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IRS Issues Guidance for Tax Treatment of Estates of Same-Sex Married Couples

Contributors: Daniel Gelerman, Staff, Tax & Business Services & Michael Feinfeld, Manager, Tax & Business Services


On January 18, 2017, the Internal Revenue Service ("IRS") published administrative guidance in Notice 2017-15, providing specific policy and procedures for retroactively changing the tax treatment of federal estate, gift and generation-skipping transfers (GST) in the estates of same-sex married couples whose marriages were not legally recognized prior to the United States Supreme Court's decision in United States v. Windsor.


The Notice describes IRS policy and techniques for seeking refunds or credits and restoring taxpayers' previously used estate/gift tax and GST exemption retroactively, by recognizing estate and gift transfers (outright or in trust) as qualifying for the marital deduction or generational reassignment for GST tax purposes after the Windsor decision.


In United States v. Windsor, the Supreme Court declared as unconstitutional sections of the Defense of Marriage Act (DOMA) which required the interpretation of the terms "marriage" and "spouse" in all federal statutes as referring to unions between persons of the opposite sex and to a "husband and wife." Before Windsor, legally married same-sex couples had to use their estate/gift tax or GST tax exemptions in making gifts or death transfers to their spouse or spouse's family, since the marital deduction and GST marital generation assignment were unavailable to them. After Windsor, the IRS ruled that the marriage of same-sex couples in any state would be recognized for federal tax purposes and that such couples could file amended returns or refund requests.

The Marital Deduction

The unlimited marital deduction's deferral of estate and gift tax until the death of the surviving spouse is an essential estate planning and preservation tool previously denied to spouses of same-sex marriages. This notice provides instructions on how to seek relief from the denial of the marital deduction in prior years. Couples may now seek a refund or credit (if the limitations period has not expired) or a recalculation of previously used estate/gift tax exemption by filing an estate or gift tax return or an amended or supplemental return, together with a statement claiming the marital deduction and a recalculation of the exemption amount. A separate application must be filed with the revised return if an election for a marital trust (e.g., a QTIP trust or QDOT) is necessary to receive the marital deduction.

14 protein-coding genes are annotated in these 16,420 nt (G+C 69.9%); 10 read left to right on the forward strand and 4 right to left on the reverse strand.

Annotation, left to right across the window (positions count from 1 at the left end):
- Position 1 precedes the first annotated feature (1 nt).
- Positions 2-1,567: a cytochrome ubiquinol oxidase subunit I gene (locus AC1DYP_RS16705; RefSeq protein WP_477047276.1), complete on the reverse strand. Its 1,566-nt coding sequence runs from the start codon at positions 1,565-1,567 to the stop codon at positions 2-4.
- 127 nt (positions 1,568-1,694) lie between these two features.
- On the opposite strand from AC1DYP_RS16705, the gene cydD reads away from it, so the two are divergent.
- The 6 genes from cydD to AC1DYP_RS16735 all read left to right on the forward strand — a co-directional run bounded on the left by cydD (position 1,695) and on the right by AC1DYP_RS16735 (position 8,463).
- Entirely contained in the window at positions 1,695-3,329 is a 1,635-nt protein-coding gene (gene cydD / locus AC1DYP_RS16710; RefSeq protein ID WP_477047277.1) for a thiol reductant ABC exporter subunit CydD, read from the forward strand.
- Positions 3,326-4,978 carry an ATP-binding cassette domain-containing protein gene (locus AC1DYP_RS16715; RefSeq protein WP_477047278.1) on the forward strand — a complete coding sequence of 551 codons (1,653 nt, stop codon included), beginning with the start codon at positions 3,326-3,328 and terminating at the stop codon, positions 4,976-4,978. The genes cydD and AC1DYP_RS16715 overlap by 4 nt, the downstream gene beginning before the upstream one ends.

The GST Exemption

Same-sex married couples may now establish generational relationships for GST tax purposes via familial relationships that recognize their marriage and assign their spouse as being in the same generation. Notice 2017-15 allows an adversely affected same-sex couple to seek a refund or credit for paid GST taxes (if within the period of limitations) and/or to recalculate the amount of a decedent or transferor's GST tax exemption on a gift or estate tax return in the same manner as it does for the retroactive application of the marital deduction.

If you have any questions related to the provisions of this Notice, or the impact of the United States v. Windsor decision on your marriage, please contact your Marcum tax professional for assistance.




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